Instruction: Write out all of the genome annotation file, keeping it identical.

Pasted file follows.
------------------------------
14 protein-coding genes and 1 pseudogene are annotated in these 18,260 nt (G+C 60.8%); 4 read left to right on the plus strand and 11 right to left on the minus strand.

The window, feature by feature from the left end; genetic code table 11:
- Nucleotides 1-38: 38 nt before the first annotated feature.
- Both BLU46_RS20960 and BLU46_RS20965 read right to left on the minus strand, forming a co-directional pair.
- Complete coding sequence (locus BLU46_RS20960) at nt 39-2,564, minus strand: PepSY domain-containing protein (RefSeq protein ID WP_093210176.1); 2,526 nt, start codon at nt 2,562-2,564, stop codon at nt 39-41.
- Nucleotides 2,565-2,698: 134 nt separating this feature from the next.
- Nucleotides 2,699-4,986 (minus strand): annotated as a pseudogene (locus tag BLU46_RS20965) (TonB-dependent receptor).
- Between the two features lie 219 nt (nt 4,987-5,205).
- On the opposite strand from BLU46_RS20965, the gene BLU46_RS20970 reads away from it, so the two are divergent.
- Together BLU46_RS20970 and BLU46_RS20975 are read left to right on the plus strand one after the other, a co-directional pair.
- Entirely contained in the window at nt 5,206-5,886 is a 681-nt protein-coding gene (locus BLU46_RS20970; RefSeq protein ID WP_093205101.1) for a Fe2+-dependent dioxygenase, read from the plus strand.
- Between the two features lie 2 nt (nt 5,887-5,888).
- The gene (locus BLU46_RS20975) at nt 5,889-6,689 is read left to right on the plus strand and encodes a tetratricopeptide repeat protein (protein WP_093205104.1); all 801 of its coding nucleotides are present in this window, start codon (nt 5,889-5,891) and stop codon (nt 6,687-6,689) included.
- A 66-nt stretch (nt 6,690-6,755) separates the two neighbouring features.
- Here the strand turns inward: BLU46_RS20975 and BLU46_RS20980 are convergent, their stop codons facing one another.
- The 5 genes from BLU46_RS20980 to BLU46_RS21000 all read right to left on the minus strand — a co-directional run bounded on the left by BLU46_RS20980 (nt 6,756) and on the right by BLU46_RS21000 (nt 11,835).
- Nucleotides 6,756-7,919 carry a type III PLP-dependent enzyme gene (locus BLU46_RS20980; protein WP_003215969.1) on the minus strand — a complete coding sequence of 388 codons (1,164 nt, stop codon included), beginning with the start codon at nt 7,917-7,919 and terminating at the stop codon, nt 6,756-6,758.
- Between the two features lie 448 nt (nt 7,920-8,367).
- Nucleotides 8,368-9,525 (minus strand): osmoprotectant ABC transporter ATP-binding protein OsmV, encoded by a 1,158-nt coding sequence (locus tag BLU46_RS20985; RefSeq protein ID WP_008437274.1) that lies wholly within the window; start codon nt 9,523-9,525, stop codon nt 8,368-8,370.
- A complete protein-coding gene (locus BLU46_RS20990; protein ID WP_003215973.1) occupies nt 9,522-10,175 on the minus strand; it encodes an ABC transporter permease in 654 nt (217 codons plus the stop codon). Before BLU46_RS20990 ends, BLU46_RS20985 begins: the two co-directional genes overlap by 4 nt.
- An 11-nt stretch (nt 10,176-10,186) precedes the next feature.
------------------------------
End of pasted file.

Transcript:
14 protein-coding genes and 1 pseudogene are annotated in these 18,260 nt (G+C 60.8%); 4 read left to right on the plus strand and 11 right to left on the minus strand.

The window, feature by feature from the left end; genetic code table 11:
- Nucleotides 1-38: 38 nt before the first annotated feature.
- Both BLU46_RS20960 and BLU46_RS20965 read right to left on the minus strand, forming a co-directional pair.
- Complete coding sequence (locus BLU46_RS20960) at nt 39-2,564, minus strand: PepSY domain-containing protein (RefSeq protein ID WP_093210176.1); 2,526 nt, start codon at nt 2,562-2,564, stop codon at nt 39-41.
- Nucleotides 2,565-2,698: 134 nt separating this feature from the next.
- Nucleotides 2,699-4,986 (minus strand): annotated as a pseudogene (locus tag BLU46_RS20965) (TonB-dependent receptor).
- Between the two features lie 219 nt (nt 4,987-5,205).
- On the opposite strand from BLU46_RS20965, the gene BLU46_RS20970 reads away from it, so the two are divergent.
- Together BLU46_RS20970 and BLU46_RS20975 are read left to right on the plus strand one after the other, a co-directional pair.
- Entirely contained in the window at nt 5,206-5,886 is a 681-nt protein-coding gene (locus BLU46_RS20970; RefSeq protein ID WP_093205101.1) for a Fe2+-dependent dioxygenase, read from the plus strand.
- Between the two features lie 2 nt (nt 5,887-5,888).
- The gene (locus BLU46_RS20975) at nt 5,889-6,689 is read left to right on the plus strand and encodes a tetratricopeptide repeat protein (protein WP_093205104.1); all 801 of its coding nucleotides are present in this window, start codon (nt 5,889-5,891) and stop codon (nt 6,687-6,689) included.
- A 66-nt stretch (nt 6,690-6,755) separates the two neighbouring features.
- Here the strand turns inward: BLU46_RS20975 and BLU46_RS20980 are convergent, their stop codons facing one another.
- The 5 genes from BLU46_RS20980 to BLU46_RS21000 all read right to left on the minus strand — a co-directional run bounded on the left by BLU46_RS20980 (nt 6,756) and on the right by BLU46_RS21000 (nt 11,835).
- Nucleotides 6,756-7,919 carry a type III PLP-dependent enzyme gene (locus BLU46_RS20980; protein WP_003215969.1) on the minus strand — a complete coding sequence of 388 codons (1,164 nt, stop codon included), beginning with the start codon at nt 7,917-7,919 and terminating at the stop codon, nt 6,756-6,758.
- Between the two features lie 448 nt (nt 7,920-8,367).
- Nucleotides 8,368-9,525 (minus strand): osmoprotectant ABC transporter ATP-binding protein OsmV, encoded by a 1,158-nt coding sequence (locus tag BLU46_RS20985; RefSeq protein ID WP_008437274.1) that lies wholly within the window; start codon nt 9,523-9,525, stop codon nt 8,368-8,370.
- A complete protein-coding gene (locus BLU46_RS20990; protein ID WP_003215973.1) occupies nt 9,522-10,175 on the minus strand; it encodes an ABC transporter permease in 654 nt (217 codons plus the stop codon). Before BLU46_RS20990 ends, BLU46_RS20985 begins: the two co-directional genes overlap by 4 nt.
- An 11-nt stretch (nt 10,176-10,186) precedes the next feature.